Taking the above into consideration, it is safe to propose that the Culture Zone can be defined – referring to the ‘extension’ function of urban space (Dymnicka 2013: 178) – as ‘spatial extension’. According to M. S. Szczepański, extensions are areas which ‘in the minds of residents exist as [the area’s] integral parts and functional extensions. Different categories of people identify with such spaces to different degrees. The level of identification depends on the realisation of existential needs in such extensions’ (Szczepański 1991: 153). What can be said for sure – at least in the light of the research results presented – the Culture Zone is a kind of secondary space, taken in relation to the city centre itself. Most of the people surveyed are aware of its existence and chose the area as a place to take a walk together with other activities performed in the city centre. As has been stated, a variety of social categories use this space and there doesn’t seem to be any conflicts regarding the patterns of spending time there.
In the light of the above analyses, it can be concluded that there is much that is unequivocal in people’s assessment of the Culture Zone, which is a kind of paradox – the Zone concentrates in itself a number of shortcomings, and yet it functions as a ‘fully fledged’ public space. If this case was to be analysed in terms of the goals of regeneration formulated in the literature, it should be considered that the new district combines the architectural and economic goals of regeneration (as defined by Lorens 2009: 8) to the greatest extent. Often the nature of a regenerated space creates the risk that some aspects will be neglected or can produce shortcomings. Such shortcomings indeed occur, however they seem to be successfully coped with, despite the judgmental commentary made by the specialists.
Looking at this case through the selection of the qualities of public space which derive from the research conducted, it should be said that the Culture Zone does mostly function as a leisure space capable of bringing people together. In this case, one could say it fulfils the need of relaxation (Carr et. al. 2009: 98−104) and works for people as a space of respites and refreshment (Lofland 1998: 233). The exclusive profile of the site does not deter those people who don’t come there for the particular reason of attending an event from visiting it. On the contrary – the elitist character of the Culture Zone also works in a way that fulfils a certain quality of public space – that is, it allows one to be recognised as a patron of prestigious areas of the city (Wallis 1977: 213−214). One would find that the site is equally popular among those who enter the site to attend cultural events and other public space users – residents from Bogucice and Koszutka districts. One is a traditional, working-class district, the other is said to be undergoing a gentrification process (Klekotko 2015).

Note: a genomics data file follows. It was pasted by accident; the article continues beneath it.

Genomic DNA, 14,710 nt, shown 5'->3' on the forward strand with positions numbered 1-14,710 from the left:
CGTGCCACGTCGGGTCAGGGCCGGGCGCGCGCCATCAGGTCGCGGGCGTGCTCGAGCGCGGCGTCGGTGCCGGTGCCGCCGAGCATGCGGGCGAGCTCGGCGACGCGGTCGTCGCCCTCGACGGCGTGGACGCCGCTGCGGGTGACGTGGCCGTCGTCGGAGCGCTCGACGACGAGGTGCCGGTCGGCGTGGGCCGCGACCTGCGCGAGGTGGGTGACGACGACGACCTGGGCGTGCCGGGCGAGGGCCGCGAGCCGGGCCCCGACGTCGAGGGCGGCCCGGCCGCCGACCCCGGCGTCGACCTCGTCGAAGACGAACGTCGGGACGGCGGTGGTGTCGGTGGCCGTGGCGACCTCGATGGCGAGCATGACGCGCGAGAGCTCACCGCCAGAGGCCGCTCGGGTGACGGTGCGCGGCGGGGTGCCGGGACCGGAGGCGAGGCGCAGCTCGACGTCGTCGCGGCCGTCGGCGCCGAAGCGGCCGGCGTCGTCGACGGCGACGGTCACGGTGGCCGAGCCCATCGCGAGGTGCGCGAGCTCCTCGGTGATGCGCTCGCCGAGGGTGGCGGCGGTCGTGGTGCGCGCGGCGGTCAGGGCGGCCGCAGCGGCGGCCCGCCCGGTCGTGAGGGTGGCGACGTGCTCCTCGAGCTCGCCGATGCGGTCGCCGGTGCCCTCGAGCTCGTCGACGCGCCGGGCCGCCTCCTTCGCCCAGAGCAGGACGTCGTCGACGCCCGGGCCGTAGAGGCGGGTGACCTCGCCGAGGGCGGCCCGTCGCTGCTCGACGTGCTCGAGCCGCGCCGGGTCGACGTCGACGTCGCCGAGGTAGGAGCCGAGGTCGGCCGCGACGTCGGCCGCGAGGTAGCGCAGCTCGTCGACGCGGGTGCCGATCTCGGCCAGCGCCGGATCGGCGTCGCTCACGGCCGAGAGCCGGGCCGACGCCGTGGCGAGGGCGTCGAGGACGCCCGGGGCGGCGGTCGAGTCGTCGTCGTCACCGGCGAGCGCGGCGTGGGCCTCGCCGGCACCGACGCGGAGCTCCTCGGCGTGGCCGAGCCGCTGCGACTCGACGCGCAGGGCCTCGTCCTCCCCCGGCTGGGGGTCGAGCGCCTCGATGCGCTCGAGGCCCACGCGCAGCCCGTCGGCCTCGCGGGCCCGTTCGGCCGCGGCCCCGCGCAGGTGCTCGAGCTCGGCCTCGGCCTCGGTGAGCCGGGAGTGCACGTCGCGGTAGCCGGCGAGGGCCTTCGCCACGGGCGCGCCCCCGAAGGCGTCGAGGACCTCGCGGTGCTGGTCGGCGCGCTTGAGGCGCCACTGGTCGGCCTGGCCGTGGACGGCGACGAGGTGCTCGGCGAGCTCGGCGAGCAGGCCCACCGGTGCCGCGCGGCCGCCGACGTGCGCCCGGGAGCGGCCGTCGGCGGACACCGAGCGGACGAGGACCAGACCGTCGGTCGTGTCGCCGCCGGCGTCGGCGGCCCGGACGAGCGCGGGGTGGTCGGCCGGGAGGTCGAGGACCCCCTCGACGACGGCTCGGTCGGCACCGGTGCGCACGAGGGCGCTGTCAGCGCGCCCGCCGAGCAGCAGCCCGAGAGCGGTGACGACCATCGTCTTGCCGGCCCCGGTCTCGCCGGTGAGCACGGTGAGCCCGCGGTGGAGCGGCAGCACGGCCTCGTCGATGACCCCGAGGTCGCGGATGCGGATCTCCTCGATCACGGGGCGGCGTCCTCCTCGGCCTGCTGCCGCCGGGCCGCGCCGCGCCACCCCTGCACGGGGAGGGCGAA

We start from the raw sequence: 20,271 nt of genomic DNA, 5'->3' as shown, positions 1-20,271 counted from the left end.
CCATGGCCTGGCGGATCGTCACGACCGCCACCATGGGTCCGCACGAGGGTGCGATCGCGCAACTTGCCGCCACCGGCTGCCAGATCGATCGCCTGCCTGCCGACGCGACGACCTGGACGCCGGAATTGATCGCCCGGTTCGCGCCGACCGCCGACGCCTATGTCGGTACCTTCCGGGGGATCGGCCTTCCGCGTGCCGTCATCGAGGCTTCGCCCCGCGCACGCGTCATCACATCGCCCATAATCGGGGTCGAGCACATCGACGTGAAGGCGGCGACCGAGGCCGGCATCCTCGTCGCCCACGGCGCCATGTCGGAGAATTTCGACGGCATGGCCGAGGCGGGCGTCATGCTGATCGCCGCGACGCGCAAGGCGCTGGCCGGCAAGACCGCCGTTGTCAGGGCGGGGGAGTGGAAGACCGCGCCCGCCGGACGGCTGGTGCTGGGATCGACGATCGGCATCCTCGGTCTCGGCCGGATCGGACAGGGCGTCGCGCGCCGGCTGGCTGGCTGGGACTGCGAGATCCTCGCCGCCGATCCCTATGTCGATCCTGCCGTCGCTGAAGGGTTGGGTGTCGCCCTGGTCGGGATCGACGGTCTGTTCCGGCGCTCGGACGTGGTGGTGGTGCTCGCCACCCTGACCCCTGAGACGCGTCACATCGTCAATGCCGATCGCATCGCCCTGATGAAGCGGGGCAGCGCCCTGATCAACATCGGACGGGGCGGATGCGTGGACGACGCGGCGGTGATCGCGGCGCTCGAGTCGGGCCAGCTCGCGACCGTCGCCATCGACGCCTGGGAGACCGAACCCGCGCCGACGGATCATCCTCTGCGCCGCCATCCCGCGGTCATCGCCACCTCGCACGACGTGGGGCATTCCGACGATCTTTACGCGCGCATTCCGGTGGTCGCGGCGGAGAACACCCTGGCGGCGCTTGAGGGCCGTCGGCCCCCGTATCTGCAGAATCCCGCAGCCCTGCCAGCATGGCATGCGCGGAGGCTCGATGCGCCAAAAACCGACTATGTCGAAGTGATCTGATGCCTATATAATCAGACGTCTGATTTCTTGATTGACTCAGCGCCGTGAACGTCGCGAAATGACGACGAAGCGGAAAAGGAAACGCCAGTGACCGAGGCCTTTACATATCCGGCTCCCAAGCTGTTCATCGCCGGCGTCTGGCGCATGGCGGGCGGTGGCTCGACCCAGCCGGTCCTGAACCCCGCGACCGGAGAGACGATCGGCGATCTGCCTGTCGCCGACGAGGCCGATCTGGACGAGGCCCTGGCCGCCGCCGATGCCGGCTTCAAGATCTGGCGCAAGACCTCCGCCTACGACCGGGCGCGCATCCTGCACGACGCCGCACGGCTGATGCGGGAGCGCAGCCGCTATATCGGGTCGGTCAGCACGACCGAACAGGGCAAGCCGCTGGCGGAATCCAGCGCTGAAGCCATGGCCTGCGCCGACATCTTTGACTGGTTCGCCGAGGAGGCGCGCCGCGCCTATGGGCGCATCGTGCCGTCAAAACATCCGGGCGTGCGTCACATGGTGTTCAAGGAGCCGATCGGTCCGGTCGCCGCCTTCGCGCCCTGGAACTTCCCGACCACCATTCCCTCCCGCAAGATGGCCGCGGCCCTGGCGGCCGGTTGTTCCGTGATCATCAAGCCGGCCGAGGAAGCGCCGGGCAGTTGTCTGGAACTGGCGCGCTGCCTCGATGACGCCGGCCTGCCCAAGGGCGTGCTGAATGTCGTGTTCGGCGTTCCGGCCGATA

If the author was to name the most important shortcoming of the Culture Zone, it would be its apparent separation from the city centre itself. The effect is that one actually does not encounter there anyone who would come from the southern parts and districts of Katowice. The predominant number of patrons who were questioned reside or live in Koszutka or Bogucice districts. This may to some extent prove that visiting the Culture Zone is quite an effort for the people of southern Katowice. Also, the visible lack of so-called ‘weatherproofness’ sometimes affects the patterns of spending time in the ‘one’, forcing the visitors to retreat. Thus, it appears that a quality of comfort should be introduced.
Perhaps a new chapter of the Culture Zone story is yet to be written – given the announcement that a housing estate, planned in the area of Nadgórników Street, north of the Silesian Museum, is to be added to the Zone (Kwietowicz et al. 2015), and thanks to the construction of two .KTW office buildings, one of which has already been completed. Thanks to these investment projects, new services are likely to appear there, bringing in a continuous flow of people, which will also mean overcoming the monofunctionality of the Zone, and hopefully, achieving the ideal of ‘exuberant diversity’ referred to by J. Jacobs.
The Author would like to thank the anonymous reviewers for a lot of critical remarks that have been taken on and added a lot to the final paper. The Author owes very special thanks to Karolina Piech, MA from the National Institute for Spatial Policy and Housing, Urban Policy Observatory for editing the map (Fig. 1).